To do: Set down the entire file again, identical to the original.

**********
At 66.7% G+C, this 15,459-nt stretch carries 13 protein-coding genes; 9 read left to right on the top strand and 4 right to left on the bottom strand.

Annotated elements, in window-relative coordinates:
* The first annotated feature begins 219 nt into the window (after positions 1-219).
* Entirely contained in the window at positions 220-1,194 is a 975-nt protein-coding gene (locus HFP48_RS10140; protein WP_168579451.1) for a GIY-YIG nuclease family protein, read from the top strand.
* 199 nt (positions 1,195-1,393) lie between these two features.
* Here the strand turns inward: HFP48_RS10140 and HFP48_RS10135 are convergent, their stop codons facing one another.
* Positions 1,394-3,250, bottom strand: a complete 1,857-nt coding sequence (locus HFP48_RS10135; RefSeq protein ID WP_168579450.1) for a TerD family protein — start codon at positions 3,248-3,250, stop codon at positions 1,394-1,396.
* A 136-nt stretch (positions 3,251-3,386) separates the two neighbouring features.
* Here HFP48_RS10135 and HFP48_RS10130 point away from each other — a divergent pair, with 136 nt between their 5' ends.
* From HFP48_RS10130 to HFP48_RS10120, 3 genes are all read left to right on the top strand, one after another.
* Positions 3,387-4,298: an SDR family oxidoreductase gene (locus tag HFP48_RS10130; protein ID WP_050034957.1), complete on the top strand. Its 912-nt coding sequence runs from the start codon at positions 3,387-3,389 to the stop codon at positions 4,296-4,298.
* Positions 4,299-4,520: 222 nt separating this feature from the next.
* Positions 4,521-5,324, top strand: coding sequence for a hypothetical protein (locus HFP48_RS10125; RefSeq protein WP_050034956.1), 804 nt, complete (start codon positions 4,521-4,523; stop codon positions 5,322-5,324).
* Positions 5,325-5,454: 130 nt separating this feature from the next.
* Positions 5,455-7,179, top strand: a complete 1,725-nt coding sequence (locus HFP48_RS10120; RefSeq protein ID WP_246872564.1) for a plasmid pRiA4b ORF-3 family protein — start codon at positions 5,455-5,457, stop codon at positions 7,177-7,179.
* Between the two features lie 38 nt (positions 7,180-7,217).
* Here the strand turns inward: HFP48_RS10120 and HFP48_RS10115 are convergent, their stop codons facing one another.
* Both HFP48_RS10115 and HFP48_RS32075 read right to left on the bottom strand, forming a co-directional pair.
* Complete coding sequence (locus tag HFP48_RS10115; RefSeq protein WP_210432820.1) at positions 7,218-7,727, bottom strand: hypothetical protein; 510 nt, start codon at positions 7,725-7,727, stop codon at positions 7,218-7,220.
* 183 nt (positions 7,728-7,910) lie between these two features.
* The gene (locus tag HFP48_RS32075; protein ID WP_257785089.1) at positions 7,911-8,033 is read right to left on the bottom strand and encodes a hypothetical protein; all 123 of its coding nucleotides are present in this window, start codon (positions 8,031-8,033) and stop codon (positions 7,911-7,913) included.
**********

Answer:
At 66.7% G+C, this 15,459-nt stretch carries 13 protein-coding genes; 9 read left to right on the top strand and 4 right to left on the bottom strand.

Annotated elements, in window-relative coordinates:
* The first annotated feature begins 219 nt into the window (after positions 1-219).
* Entirely contained in the window at positions 220-1,194 is a 975-nt protein-coding gene (locus HFP48_RS10140; protein WP_168579451.1) for a GIY-YIG nuclease family protein, read from the top strand.
* 199 nt (positions 1,195-1,393) lie between these two features.
* Here the strand turns inward: HFP48_RS10140 and HFP48_RS10135 are convergent, their stop codons facing one another.
* Positions 1,394-3,250, bottom strand: a complete 1,857-nt coding sequence (locus HFP48_RS10135; RefSeq protein ID WP_168579450.1) for a TerD family protein — start codon at positions 3,248-3,250, stop codon at positions 1,394-1,396.
* A 136-nt stretch (positions 3,251-3,386) separates the two neighbouring features.
* Here HFP48_RS10135 and HFP48_RS10130 point away from each other — a divergent pair, with 136 nt between their 5' ends.
* From HFP48_RS10130 to HFP48_RS10120, 3 genes are all read left to right on the top strand, one after another.
* Positions 3,387-4,298: an SDR family oxidoreductase gene (locus tag HFP48_RS10130; protein ID WP_050034957.1), complete on the top strand. Its 912-nt coding sequence runs from the start codon at positions 3,387-3,389 to the stop codon at positions 4,296-4,298.
* Positions 4,299-4,520: 222 nt separating this feature from the next.
* Positions 4,521-5,324, top strand: coding sequence for a hypothetical protein (locus HFP48_RS10125; RefSeq protein WP_050034956.1), 804 nt, complete (start codon positions 4,521-4,523; stop codon positions 5,322-5,324).
* Positions 5,325-5,454: 130 nt separating this feature from the next.
* Positions 5,455-7,179, top strand: a complete 1,725-nt coding sequence (locus HFP48_RS10120; RefSeq protein ID WP_246872564.1) for a plasmid pRiA4b ORF-3 family protein — start codon at positions 5,455-5,457, stop codon at positions 7,177-7,179.
* Between the two features lie 38 nt (positions 7,180-7,217).
* Here the strand turns inward: HFP48_RS10120 and HFP48_RS10115 are convergent, their stop codons facing one another.
* Both HFP48_RS10115 and HFP48_RS32075 read right to left on the bottom strand, forming a co-directional pair.
* Complete coding sequence (locus tag HFP48_RS10115; RefSeq protein WP_210432820.1) at positions 7,218-7,727, bottom strand: hypothetical protein; 510 nt, start codon at positions 7,725-7,727, stop codon at positions 7,218-7,220.
* 183 nt (positions 7,728-7,910) lie between these two features.
* The gene (locus tag HFP48_RS32075; protein ID WP_257785089.1) at positions 7,911-8,033 is read right to left on the bottom strand and encodes a hypothetical protein; all 123 of its coding nucleotides are present in this window, start codon (positions 8,031-8,033) and stop codon (positions 7,911-7,913) included.